Brian Murphy: Would you let your kid play football? Parents must decide

bmurphy@idahostatesman.comApril 6, 2014 

Ten-year-old Tyler Ball, like many boys his age in the Treasure Valley, is a Boise State football fanatic. And he wants to play tackle football.

So Troy and Katie Ball of Star, like many parents in the Treasure Valley and across the nation, faced a tough choice. Let Tyler play or keep him from the game he loves because of safety concerns, particularly head injuries.

The Balls have decided to let Tyler play in the Nampa PAL association.

"My wife has the typical concerns, as do I. However, I believe that the player safety is better now than it has been in the past, and my son could easily get a concussion while going up for a rebound and having his legs knocked out from under him during a basketball game," Troy Ball said.

"I completely believe in protecting my children, but as a father of four, I also believe that there is so much good that comes from athletics and so many life and character-building aspects to sports. I want my children to be part of a team atmosphere and to be able to learn from not only their peers, but also their coaches. Believe me when I say I pray for their safety, but at some point you have to let children and people experience what they want to experience in life."

The Balls are not alone in weighing the decision - and the potential risks - carefully. Early sign-ups for Optimist Youth Football will be held Saturday, once again in conjunction with Boise State's spring football event.

Optimist experienced a 3-percent decline in participation last year, a dip at least partially attributable to increasing concerns about player safety at all levels of football.

Declining participation levels and safety concerns prompted the NFL to hold an all-expenses-paid event in Indianapolis for youth football programs, including Optimist, to discuss its research findings and encourage safer practices.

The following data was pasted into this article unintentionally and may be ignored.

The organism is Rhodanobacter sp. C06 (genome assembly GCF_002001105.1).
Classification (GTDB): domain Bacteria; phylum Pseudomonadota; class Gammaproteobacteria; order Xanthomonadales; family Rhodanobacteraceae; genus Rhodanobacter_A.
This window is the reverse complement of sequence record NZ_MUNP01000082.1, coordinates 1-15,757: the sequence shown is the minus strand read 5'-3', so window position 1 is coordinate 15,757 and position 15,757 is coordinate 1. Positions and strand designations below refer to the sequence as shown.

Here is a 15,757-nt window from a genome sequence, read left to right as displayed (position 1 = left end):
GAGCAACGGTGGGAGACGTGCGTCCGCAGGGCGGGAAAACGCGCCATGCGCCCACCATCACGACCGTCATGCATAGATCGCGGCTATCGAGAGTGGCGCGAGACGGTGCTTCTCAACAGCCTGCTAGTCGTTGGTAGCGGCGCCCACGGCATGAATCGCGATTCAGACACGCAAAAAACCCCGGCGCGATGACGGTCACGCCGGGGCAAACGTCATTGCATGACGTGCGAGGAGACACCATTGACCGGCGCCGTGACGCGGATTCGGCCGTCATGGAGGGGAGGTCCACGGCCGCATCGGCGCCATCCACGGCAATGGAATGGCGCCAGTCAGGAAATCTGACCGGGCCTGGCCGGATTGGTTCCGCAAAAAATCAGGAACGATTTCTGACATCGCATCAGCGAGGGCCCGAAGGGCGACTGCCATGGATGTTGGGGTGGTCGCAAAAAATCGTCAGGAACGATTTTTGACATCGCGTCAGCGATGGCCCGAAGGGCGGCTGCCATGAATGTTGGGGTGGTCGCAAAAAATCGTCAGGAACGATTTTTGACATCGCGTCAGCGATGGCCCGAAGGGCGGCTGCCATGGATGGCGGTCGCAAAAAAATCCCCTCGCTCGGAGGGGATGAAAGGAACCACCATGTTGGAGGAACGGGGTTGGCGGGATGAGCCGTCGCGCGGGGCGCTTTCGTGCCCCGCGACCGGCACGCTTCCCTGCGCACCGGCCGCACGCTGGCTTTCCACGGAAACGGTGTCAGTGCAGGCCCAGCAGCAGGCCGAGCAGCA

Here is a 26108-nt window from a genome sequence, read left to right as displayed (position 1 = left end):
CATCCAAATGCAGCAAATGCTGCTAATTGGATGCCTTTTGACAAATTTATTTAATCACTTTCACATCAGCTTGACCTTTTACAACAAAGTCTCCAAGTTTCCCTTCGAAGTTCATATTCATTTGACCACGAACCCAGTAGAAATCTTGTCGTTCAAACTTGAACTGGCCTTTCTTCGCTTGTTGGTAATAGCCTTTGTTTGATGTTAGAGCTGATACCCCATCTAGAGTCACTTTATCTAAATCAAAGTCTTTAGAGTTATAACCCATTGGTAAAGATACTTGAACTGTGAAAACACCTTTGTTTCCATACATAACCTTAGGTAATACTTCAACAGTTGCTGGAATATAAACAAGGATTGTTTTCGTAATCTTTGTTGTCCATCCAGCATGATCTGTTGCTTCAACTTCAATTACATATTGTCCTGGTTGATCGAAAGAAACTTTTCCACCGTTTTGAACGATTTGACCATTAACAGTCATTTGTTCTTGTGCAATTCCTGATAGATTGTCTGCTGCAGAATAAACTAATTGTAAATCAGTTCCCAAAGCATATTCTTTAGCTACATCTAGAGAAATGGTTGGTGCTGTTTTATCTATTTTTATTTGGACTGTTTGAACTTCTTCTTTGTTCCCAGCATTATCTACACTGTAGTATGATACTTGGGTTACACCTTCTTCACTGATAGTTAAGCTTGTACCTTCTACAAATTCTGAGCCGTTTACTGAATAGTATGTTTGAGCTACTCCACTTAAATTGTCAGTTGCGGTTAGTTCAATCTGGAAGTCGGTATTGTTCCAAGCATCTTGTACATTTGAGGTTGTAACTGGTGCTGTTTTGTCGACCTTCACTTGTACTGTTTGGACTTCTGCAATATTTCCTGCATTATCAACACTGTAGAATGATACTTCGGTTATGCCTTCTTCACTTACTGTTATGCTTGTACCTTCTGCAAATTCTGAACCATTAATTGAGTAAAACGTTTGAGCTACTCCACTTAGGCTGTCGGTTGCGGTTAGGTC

"We're being very proactive. We're doing everything humanly possible to get ahead of it," said Jerron Moore, a longtime Optimist president who is now the program's director of coaching and player safety.

"No longer is there going to be a dad that steps on the field, you hand him a whistle and he's a football coach. Never going to happen again."

Optimist requires all coaches and assistant coaches to take live and online training. Moore and a small group of supervisors attend a practice for every team, taking notes and providing additional instruction.

Additionally, the organization evaluated each of its 2,642 helmets. It took more than 940 out of circulation, determining they were too old. Coaches also get training on the proper fit for helmets.

"We're focused on two things: Make sure helmets are good, safe and fit right and have the best-trained coaches," Moore said. "There's a risk. But we think we have done everything possible to make sure this game that we love is safe and we're doing it right."

A two-year survey by the Datalys Center of 4,000 players (ages 5 to 14) in six states by the found that youth football players have a 4.3-percent chance of having a concussion over a two-year period. High school players are at 8.3 percent and college players at 8.8 percent.

Those risks, along with a steady stream of stories about long-term health problems in retired football players, have left some parents unwilling to let their sons play.

Nine-year-old Payne Kaufmann has been attending Boise State football games since before he could walk. But his parents, Tim and Angela of Boise, aren't ready to let him play tackle football.

"We're not 100 percent against him playing football, but we have a lot of concerns," Tim Kaufmann said. "You're glad you had healthy kids when they came out and you want to keep them that way."

Kirby Kolka played Division II college football "back when a concussion was getting your bell rung." Son Kellen, who turns 9 in June, wants to play tackle football, but Kirby - who watches football, has Boise State tickets and plays fantasy football - is not convinced.

"I do feel bad because I know he loves it. It's hard because I love football and played it and he wants to know why he can't," Kirby Kolka said. "I'm kind of torn right now because of all the research they're doing. As time goes on, they're figuring out how dangerous the head thing is. I'd rather err on the of caution."

This is football's challenge, at every level from youth to the NFL: Convince parents that the sport is safe enough for their sons.

The leagues, to their credit and because their continued existence depends on it, are doing more than ever. Is it enough? Parents will decide.

They, the parents of football-loving sons, have a tough decision to make.

Brian Murphy: 377-6444, Twitter: @MurphsTurph

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